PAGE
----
I will not tolerate, as much as I want to work with the president, engaging in a deal with the Iranian ayatollahs without the Congress looking at the details and voting on it, because it's too important.

BLITZER: I'm worried, and I've spoken to a lot of others who are worried that some adversaries of the United States will see a weakened American president politically, and he suffered some major political setbacks yesterday, as an opportunity to test the United States, whether Putin or anybody else, ISIS. Are you worried about that?

GRAHAM: A bit, but here's the message I think the American people sent in this election. They want a bolder foreign policy.

Every Republican, the days of isolationism and the Republican Party flirting with isolationism seem to be over. This crop of new Republicans make me and McCain look like moderates.

I am so pleased with their view of how to defend America. And the idea that the American people understood what they were saying and elected them is encouraging to me. And the American people by 71 percent believe that a terrorist attack is somewhat or very likely against our nation. So the American people understand the threat. And any enemy of the United States understand needs to understand this election was about pushing back against you.

BLITZER: But Senator Rand Paul, for example, he may not be an isolationist, but he calls himself a non-interventionist. He's -- have we lost you over there, Senator? Hold on a second. I think he's reconnecting.

Senator, can you hear me?

GRAHAM: Yes. I think -- I think they disconnected me. BLITZER: I was just saying -- I don't think Putin, you may be on his

do-not-enter list into Russia, but that's another story.

Senator Rand Paul, he may not be an isolationist, but he clearly describes himself as a non-interventionist, which is not necessarily what you are.

GRAHAM: I think he was -- his idea of how the Republican Party should embrace foreign policy was one of the biggest losers. I like Rand. I want to work with him on domestic issues, but his idea of, you know, embracing a foreign policy footprint that is completely contrary to peace through strength, quite frankly, I think, one of the biggest losers last night was that view of foreign policy. Nobody coming into the Senate in this election cycle was anything less than bold on foreign policy.

BLITZER: Senator Graham, thanks very much for joining us, and congratulations on your reelection yesterday.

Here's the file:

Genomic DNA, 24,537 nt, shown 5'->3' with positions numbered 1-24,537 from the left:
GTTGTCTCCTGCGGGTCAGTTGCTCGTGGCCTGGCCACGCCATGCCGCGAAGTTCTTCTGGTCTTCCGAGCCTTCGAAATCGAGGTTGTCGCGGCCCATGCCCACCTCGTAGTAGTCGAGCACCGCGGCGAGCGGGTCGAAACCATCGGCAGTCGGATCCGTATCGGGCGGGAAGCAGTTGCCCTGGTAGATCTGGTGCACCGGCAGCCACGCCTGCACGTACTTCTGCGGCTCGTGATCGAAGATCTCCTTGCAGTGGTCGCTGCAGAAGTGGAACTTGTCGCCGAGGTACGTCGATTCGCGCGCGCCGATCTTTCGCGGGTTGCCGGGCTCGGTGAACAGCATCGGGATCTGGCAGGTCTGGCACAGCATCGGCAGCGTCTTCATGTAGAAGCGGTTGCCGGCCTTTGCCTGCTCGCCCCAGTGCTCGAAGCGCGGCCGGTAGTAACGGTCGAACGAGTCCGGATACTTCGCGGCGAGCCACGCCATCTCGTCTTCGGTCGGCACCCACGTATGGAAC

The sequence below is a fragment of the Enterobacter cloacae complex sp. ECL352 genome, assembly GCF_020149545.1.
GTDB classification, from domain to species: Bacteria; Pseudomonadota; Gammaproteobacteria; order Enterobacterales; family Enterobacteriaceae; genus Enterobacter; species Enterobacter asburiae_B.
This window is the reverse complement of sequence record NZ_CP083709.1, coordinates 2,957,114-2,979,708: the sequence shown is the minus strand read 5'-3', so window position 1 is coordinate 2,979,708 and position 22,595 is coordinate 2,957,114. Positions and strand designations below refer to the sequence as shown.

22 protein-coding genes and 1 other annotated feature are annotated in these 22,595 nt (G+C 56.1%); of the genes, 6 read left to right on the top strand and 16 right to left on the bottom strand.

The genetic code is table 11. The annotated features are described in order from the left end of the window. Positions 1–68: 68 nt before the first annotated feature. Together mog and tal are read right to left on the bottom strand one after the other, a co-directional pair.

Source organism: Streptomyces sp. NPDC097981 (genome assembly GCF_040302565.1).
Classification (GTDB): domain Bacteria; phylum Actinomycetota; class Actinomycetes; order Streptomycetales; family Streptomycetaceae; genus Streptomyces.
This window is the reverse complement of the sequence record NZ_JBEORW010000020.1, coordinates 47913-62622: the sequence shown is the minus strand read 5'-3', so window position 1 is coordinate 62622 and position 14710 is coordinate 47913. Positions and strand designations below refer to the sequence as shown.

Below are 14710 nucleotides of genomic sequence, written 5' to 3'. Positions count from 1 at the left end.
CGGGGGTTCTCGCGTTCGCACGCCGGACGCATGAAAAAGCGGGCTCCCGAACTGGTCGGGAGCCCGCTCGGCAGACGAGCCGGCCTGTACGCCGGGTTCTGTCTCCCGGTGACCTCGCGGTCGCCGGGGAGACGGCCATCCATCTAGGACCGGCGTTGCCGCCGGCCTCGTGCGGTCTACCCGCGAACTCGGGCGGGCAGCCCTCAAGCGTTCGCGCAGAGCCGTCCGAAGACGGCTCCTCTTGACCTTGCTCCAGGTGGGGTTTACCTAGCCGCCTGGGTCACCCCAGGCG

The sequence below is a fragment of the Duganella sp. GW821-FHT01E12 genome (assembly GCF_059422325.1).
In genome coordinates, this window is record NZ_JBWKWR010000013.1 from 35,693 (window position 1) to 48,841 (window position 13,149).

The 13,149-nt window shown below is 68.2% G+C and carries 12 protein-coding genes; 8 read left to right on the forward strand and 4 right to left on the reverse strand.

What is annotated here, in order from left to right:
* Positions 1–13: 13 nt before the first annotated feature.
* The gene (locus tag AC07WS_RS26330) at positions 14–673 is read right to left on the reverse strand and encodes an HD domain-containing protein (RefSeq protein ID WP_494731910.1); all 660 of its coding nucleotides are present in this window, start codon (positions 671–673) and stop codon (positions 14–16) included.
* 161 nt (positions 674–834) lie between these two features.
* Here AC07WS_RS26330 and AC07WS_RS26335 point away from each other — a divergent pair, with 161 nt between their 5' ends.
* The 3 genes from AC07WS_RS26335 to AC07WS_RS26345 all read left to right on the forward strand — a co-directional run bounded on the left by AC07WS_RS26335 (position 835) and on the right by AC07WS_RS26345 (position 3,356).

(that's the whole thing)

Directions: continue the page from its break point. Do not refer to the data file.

GRAHAM: Thank you.

BLITZER: Coming up, our exit polls reveal important changes about who's voting now and how the U.S. electorate is changing. Our own John King, he's standing by over at the Magic Wall.

And later, security cameras capture frightening scenes of one of today's terror attacks in Jerusalem. Could attacks like this be coming to the United States?

Stay with us. You're in THE SITUATION ROOM.


BLITZER: The Republican Party -- the Republican Party, I should say, scored resounding victories in the midterms. Some very interesting long-term trends are emerging.

John King has been digging into the numbers. He's joining us once again from the Magic Wall with some voter analysis.

John, you did an amazing job last night. Give us more insight into what you're learning.

JOHN KING, CNN CHIEF NATIONAL CORRESPONDENT: Well, let's look first at the Republican route. There's no question this was a repudiation of the president, but Wolf, what it was not is a love letter to the Republicans. Let's look at the numbers. Remember, we started with 55 Democrats and 45 Republicans. The 55 includes two independents.

But here's where we are at the moment, at 52-45, with the full expectation Democrats don't push back hard, that Republicans will also get the Alaska Senate seat soon. They're still counting absentee ballots there and remote ballots. And in the run-off right now, the Republicans are heavily favored in Louisiana.

So we could end up with 54. The Virginia race has not been called yet. Most expect that will go narrowly Democratic. They could end up with 54, conceivably 55. A big rout, no question. Republicans take control of the Senate.

But let's switch maps and come back over and look at the House race. This, I think, is one of the more stunning views of the United States. If you go back to this, this was the House: 257 Democrats just after the big Obama election in 2008; 257 Democrats.

Now, Wolf, watch. Watch all of this blue. Look, wherever you live in the country, watch your part of the country and look at that. This is becoming a much more red America at the House level and at the state legislative level. Underneath all these House districts, Republicans running it up in state legislatures, as well. That helps them build the bench. It gives them a Republican majority in the House. Now we'll see what that Republican Senate and the Republican House whether anything can get done.